Jesus, Pilate and the How of Truth: A Sermon for Reign of Christ Sunday

Jesus Before PilateChrist Before Pilate, early 20th Century – Jacek Malczewski

They say it’s easier to beg for forgiveness than it is to ask for permission. Well, to start off this sermon, I have to do both.

First of all, I know it’s Reign of Christ Sunday, but is it ok with everyone if I don’t deal specifically with that theme? I find the conversation around Jesus as king kind of uncomfortable anyway. What does it mean for us to name Jesus king? What does that even mean in our 21st Century, democratic-minded world? And besides…I think there is a more important unanswered question in our Gospel text today. So, can we put aside our talk of Jesus as king for right now? Ok? We’re good? Good!

Now the forgiveness part. The unanswered question “what is truth?” is not actually part of the assigned gospel passage today, which is John 18:33-37. I added verse 38. The passage is supposed to end with Jesus saying he has come to testify to the truth, and that everyone who belongs to the truth listens to his voice. No disrespect to the Lectionary folks, but I think it’s a mistake to end the passage there. For sheer dramatic effect and to understand what’s going on in this scene we need to hear Pilate’s response: “What is Truth?” It’s a great question and it is still a very relevant question.

But first, a little context on what’s taking place between Jesus and Pilate. Jesus had just spent the night before with his disciple friends. They ate supper together. He gave them an object lesson in servant-love by taking on the role of a slave and washing their feet. He prayed for their continued unity and love. They went out to a garden in the Kidron Valley where they were confronted by Judas and the Temple Police. The police attempted to arrest Jesus. Peter lunged at one of the arresting officers cutting off his ear. Jesus chastised Peter and healed the wound. Jesus was taken to the High Priest, questioned and roughed up by the police. Then they took him to Pilate who really couldn’t be bothered with this Jesus, but the religious leaders insisted that he was Pilate’s problem because Jesus deserved to die.

What followed was a sarcastic, if not passive aggressive, back and forth between Pilate and Jesus.

“Are you the ‘King of the Jews’?”

“Are you saying this on your own, or did others tell you this about me?”

“Do I look like a Jew? Your people and your high priests turned you over to me. What did you do?”

“My kingdom doesn’t consist of what you see around you. If it did, my followers would fight so that I wouldn’t be handed over to the Jews. But I’m not that kind of king, not the world’s kind of king.”

“So, are you a king or not?”

“You tell me. I was born and entered the world so that I could witness to the truth. Everyone who cares for truth recognizes my voice.”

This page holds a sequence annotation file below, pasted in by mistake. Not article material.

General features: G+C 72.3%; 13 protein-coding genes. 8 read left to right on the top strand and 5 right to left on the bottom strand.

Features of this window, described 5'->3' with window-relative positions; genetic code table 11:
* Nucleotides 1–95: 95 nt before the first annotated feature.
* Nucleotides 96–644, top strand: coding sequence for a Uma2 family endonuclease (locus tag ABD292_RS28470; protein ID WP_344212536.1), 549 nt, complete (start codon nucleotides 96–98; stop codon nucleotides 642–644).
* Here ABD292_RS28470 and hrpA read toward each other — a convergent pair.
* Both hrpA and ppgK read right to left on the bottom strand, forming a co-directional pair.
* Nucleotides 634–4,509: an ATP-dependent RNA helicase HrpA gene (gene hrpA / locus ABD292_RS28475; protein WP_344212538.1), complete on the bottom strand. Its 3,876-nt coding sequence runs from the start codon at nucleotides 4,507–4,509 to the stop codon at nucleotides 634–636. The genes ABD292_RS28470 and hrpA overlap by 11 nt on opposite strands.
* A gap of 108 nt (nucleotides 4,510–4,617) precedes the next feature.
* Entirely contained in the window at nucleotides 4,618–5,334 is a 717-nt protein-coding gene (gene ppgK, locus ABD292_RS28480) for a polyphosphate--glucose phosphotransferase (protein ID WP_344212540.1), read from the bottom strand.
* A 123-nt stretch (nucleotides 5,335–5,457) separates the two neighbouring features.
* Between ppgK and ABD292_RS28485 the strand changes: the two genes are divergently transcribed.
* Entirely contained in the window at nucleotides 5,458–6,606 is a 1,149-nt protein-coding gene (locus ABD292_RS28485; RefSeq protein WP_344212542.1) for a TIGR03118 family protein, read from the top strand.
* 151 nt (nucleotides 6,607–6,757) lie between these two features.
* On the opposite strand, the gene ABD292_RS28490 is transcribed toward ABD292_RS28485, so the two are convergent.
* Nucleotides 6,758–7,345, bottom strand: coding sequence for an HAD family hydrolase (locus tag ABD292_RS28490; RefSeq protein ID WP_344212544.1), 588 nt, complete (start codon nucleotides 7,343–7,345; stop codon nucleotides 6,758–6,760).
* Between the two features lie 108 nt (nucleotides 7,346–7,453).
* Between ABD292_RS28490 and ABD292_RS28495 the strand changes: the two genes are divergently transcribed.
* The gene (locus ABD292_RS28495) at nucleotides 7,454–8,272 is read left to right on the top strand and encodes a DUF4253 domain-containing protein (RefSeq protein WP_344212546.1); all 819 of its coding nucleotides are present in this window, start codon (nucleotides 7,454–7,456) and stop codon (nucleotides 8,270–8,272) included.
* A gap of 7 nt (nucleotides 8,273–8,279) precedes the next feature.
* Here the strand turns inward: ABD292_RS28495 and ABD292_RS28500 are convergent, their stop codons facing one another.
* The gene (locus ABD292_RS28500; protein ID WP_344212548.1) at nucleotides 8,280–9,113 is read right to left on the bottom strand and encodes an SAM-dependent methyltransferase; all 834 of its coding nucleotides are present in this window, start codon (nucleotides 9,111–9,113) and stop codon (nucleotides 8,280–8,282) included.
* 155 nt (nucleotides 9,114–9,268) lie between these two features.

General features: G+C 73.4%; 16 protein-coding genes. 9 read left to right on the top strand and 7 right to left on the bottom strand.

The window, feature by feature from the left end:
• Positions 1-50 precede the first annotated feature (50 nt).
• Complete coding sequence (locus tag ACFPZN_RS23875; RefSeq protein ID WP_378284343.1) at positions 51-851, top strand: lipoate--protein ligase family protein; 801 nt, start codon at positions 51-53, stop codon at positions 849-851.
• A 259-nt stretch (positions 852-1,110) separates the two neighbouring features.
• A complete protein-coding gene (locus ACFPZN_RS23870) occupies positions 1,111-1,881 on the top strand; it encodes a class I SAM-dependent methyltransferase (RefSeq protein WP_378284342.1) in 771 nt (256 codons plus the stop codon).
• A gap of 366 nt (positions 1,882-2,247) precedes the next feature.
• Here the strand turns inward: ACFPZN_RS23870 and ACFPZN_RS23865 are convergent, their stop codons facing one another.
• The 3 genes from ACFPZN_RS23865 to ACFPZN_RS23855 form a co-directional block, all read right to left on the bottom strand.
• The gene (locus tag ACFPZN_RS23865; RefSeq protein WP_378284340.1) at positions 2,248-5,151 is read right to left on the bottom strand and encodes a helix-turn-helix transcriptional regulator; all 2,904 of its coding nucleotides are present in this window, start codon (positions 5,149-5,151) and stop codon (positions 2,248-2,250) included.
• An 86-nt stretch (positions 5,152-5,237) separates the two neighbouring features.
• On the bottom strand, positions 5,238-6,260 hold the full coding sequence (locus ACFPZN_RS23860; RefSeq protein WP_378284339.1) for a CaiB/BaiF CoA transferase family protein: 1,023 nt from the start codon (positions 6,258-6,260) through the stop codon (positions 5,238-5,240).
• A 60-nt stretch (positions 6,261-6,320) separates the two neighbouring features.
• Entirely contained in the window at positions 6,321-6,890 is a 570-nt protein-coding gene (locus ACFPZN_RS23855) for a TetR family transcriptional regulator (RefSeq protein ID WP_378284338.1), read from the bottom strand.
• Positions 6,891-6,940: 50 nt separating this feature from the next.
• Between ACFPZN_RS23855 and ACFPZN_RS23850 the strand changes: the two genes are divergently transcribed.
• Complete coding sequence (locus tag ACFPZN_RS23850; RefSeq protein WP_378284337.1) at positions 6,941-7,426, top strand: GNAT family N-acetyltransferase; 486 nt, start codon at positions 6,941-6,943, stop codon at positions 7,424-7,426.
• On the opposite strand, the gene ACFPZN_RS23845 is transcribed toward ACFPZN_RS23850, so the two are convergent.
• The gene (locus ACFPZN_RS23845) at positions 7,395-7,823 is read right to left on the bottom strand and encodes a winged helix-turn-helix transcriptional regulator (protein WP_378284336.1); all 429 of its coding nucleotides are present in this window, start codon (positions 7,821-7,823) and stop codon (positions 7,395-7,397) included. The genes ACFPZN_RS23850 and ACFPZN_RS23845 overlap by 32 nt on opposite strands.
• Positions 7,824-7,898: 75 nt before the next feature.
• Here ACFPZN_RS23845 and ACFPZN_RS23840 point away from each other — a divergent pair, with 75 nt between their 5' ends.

“What is truth?”

It’s a brief and fascinating exchange. The scene plays an important part in the dramatic story that John is telling about Jesus. A story we know well, maybe a little too well, and I think this familiarity makes us want to rush on to the end of the story. And no doubt there is a lot to unpack in this scene and the wider story of which it is a part. But for our purposes I want to focus on Pilate’s unanswered question: what is truth?

It’s always been an important question, but one best left for tweed-jacket-wearing philosophy professors or over-eager theology students. But in the post-truth, fake news, alternative facts world in which we live this question is more relevant than ever. When all sense of truth is being eroded, there is now an urgency to this question.

So, what is truth?

Is truth just what can be replicated with experiment or reasoned with our brains? Like the stone-faced Joe Friday from Dragnet, is it “Just the facts, Ma’am?”

Or is truth just something subjective and left open to interpretation? Is it just a matter of finding our own truth?

Maybe truth should be left to the religious world, but then so often what gets passed off as religious truth is just someone’s opinion dressed up as truth.

I can’t help but wonder that maybe, just maybe, like poor Pilate, we’re asking the wrong question. Let’s flashback to earlier that night. Jesus at supper with his friends says something that raises eyebrows even today: “I am the way, the truth and the life.” Jesus has already answered Pilate’s question. Jesus is the truth. The entire New Testament is clear that the answer to the truth dilemma is not a what, but a who…a living breathing person. Huh?

That’s not how we think of truth. We want truth to be strong, undeniable, obvious. That’s why some people interpret Jesus’ words as an exclusive claim. Jesus is the only truth and only certain ways of understanding him are appropriate. Usually this is code for ‘my way’. But Jesus will have none of it. Jesus embodies truth, embodies love, embodies God. He does this in what he says and does, how he loves. That very night he left an example of servant-love for all of us disciples to follow. Jesus shows us that the answer to the truth is not a what, but a how. Truth does not come at the end of a sword. You can’t reason your way to truth. Truth is something we do and it can only come through love.